This paper has argued that the landscape of UK Christian social action is changing. While much of the discourse about faith-based organisations in the New Labour period focused on their participation in government-sponsored regeneration initiatives, recent years have witnessed the emergence of more entrepreneurial forms of Christian social action. The first case study we considered, the ‘fresh expressions of Church’ movement, provides an example of the way in which the discourse and rhetoric of the Church of England and other denominations is shifting to incorporate an explicit appeal to the entrepreneurial; this is leading to new forms of Christian social involvement that blur conventional boundaries between ‘intentional community’ and ‘service provision’. The growth of social action by large evangelical churches and megachurches provides a second indication of a changing landscape. Fuelled by a strong culture of member giving (which permits a significant degree of financial independence from government), these churches often combine the pursuit of socio-economic objectives with explicitly evangelistic ones. Thirdly, the growing prevalence of Christian community franchises and brands points to the emergence of a national market place for ‘ready-to-go’ church community projects.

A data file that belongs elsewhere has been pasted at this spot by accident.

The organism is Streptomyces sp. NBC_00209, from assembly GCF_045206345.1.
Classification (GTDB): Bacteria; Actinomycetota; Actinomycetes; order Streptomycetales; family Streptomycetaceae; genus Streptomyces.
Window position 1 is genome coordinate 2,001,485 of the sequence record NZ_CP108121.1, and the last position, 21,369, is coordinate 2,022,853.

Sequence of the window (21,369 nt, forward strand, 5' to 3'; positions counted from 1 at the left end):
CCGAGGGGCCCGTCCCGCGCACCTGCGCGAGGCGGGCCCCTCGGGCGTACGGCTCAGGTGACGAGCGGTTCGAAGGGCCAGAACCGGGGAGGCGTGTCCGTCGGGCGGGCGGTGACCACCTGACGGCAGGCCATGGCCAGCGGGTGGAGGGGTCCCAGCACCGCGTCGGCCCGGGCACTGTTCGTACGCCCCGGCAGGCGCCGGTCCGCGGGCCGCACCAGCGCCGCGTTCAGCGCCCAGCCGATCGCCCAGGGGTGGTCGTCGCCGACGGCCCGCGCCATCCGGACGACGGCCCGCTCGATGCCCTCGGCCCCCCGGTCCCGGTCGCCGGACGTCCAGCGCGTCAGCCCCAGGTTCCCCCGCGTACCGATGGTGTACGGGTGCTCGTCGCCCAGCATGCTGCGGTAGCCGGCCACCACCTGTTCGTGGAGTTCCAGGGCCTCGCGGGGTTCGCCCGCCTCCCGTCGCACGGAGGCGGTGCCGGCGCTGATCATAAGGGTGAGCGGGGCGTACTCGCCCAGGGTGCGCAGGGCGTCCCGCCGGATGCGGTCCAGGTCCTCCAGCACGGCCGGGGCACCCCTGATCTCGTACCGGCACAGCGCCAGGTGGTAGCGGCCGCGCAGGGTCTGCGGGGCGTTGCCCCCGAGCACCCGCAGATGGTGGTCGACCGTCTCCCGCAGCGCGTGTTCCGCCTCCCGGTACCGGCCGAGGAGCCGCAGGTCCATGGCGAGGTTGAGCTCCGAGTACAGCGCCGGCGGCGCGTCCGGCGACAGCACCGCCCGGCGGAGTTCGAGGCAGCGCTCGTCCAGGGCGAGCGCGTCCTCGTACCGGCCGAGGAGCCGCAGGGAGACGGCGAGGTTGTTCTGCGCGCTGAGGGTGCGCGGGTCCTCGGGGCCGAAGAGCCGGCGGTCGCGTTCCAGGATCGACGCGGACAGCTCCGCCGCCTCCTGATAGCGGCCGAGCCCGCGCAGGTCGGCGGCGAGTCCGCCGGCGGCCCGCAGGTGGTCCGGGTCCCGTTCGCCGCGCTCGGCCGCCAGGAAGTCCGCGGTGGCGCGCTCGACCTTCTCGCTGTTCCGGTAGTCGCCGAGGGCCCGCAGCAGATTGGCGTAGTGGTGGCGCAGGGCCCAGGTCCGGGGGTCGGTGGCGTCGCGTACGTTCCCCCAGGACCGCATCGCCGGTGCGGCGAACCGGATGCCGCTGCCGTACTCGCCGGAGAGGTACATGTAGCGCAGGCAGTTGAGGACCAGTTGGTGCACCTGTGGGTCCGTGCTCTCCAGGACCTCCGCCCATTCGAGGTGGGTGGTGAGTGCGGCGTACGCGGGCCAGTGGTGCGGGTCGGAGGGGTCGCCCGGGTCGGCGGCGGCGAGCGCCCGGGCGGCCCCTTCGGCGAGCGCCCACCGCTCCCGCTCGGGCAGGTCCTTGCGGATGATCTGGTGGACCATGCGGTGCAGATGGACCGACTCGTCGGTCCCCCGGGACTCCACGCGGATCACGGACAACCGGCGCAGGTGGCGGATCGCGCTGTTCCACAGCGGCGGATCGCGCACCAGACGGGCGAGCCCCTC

Although each of these three examples is quite different, and further research is still needed to investigate them more thoroughly, several cross-cutting themes can be discerned. While much previous faith-based social action has revolved around the Church’s long-standing institutional presence at a neighbourhood level, we are now witnessing the emergence of more entrepreneurial approaches that place greater emphasis on replicability at a larger scale. The changing landscape is also characterised by the emergence of alternative modes of operation and organisational form that expose significant differences as well as similarities between faith-based organisations and other third sector providers. Furthermore, the way in which many entrepreneurial evangelical churches combine social engagement with evangelism seems to challenge some of the prevailing assumptions about faith-based social action that have dominated previous research and policy discourse.